The effectiveness of a helmet in protecting players during an impact rests on two basic safety components: the helmet’s shell and liner. Together, the shell and liner absorb and reduce the force from an impact that would otherwise likely cause serious injury.
Helmets almost always have a smooth, hard outer surface called a shell. The shell protects the head from being penetrated by objects. It also distributes an impact over a wider area rather than at one point, which reduces the force transmitted to the liner and possibly also the head. Many helmet shells are built with thermoplastic material that can buckle in on impact.
A shock absorbing liner is the second line of defense against head injury. It is positioned on the inside of the helmet’s shell to manage the force transmitted through the shell to the head. The liner absorbs the impact so that little to no force is transmitted to a player’s head and spine. The dimensions and characteristics of a liner determine how well it can absorb energy as it compresses.
The Danger of Defective Helmets
When a person’s head sustains an impact, a poorly designed helmet is not capable of absorbing or attenuating enough of the impact force to protect the head and spine. Improper protection can lead to permanent injuries including paralysis, traumatic brain injury, cervical spine fracture, and disruption or dislocation of the spinal cord.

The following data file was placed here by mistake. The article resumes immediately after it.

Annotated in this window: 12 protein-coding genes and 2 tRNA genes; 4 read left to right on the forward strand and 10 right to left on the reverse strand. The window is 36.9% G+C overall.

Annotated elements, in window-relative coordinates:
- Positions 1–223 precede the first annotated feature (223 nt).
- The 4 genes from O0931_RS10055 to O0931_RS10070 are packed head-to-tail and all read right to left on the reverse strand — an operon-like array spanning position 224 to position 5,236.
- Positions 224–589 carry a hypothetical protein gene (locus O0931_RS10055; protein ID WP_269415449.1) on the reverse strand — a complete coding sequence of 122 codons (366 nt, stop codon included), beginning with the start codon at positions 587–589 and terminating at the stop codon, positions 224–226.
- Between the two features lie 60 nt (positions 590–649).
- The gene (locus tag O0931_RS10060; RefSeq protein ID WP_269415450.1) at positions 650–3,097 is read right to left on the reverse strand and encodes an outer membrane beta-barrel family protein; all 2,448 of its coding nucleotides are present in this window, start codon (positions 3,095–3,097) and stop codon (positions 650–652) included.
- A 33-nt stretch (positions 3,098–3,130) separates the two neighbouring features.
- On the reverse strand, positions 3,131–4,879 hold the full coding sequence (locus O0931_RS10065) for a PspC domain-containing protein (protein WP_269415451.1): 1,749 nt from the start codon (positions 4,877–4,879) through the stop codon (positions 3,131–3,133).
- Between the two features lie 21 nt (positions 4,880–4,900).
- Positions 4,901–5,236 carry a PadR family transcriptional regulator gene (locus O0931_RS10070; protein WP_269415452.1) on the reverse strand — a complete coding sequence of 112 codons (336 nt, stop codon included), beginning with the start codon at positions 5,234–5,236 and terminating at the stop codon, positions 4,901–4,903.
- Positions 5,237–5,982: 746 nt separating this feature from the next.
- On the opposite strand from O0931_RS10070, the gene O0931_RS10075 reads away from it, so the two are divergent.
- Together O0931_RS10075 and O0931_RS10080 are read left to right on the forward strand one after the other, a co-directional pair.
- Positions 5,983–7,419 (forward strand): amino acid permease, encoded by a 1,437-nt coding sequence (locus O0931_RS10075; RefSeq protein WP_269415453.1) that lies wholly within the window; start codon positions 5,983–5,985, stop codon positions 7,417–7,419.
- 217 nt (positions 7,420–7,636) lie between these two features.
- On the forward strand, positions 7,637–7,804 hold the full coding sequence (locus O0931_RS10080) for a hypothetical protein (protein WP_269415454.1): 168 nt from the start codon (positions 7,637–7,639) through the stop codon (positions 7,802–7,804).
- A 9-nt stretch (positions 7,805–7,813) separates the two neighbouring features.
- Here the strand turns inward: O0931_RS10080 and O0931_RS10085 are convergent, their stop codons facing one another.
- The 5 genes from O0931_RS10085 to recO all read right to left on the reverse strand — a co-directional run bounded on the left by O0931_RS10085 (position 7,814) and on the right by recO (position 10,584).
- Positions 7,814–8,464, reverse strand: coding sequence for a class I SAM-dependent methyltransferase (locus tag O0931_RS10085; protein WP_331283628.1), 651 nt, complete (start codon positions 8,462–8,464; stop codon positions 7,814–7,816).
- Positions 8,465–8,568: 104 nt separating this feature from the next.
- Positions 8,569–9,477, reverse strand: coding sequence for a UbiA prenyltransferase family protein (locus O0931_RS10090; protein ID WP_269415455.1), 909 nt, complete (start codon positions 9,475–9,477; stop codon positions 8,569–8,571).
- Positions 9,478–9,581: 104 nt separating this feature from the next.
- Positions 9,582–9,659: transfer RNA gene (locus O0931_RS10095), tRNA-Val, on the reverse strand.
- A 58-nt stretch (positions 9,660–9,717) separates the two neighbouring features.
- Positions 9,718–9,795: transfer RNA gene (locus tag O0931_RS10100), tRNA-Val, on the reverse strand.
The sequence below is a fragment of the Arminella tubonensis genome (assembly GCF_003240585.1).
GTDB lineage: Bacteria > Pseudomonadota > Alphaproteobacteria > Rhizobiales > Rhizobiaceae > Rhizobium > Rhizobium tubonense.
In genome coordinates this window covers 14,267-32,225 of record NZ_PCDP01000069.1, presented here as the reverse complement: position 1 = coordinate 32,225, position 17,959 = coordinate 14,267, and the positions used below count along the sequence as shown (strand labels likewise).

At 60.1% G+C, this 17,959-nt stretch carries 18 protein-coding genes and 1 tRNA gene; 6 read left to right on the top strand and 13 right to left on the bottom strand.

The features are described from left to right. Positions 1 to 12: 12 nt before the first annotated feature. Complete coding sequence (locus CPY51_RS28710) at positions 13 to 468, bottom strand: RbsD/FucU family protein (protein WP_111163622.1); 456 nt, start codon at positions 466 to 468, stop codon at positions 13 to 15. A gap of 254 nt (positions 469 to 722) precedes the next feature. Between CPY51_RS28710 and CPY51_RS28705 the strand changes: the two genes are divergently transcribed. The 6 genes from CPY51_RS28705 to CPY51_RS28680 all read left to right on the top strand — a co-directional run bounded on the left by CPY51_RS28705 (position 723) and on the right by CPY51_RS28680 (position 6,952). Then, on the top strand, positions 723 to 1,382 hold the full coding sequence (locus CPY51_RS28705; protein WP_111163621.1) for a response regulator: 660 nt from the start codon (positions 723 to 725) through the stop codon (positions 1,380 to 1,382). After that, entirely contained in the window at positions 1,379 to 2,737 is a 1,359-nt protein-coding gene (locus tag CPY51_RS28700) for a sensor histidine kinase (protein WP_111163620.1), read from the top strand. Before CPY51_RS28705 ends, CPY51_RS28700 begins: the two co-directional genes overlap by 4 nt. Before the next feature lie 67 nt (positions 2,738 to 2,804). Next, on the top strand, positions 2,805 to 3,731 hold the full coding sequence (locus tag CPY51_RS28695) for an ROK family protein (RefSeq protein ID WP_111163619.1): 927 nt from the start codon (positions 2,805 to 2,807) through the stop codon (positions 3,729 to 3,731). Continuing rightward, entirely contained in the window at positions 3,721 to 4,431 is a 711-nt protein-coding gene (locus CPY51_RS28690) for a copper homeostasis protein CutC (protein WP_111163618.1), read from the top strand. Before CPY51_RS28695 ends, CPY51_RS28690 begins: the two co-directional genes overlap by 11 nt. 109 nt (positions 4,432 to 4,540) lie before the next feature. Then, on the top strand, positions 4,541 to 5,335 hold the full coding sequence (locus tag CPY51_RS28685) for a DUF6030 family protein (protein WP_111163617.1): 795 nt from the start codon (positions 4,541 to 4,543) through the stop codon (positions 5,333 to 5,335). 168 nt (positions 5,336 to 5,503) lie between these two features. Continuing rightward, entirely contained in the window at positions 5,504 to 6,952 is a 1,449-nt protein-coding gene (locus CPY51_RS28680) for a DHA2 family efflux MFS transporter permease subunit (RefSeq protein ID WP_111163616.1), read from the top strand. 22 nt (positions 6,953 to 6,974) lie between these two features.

It’s difficult to determine whether a helmet has failed. For decades, Anapol Weiss has investigated defective helmets to get the answers players need about the cause of their injuries. We have gone up against huge helmet manufacturers including Riddell to obtain justice and compensation for victims who were permanently hurt when their helmets failed to protect them.
Contact our firm for assistance if you believe you or a loved one was injured as a result of a defective helmet.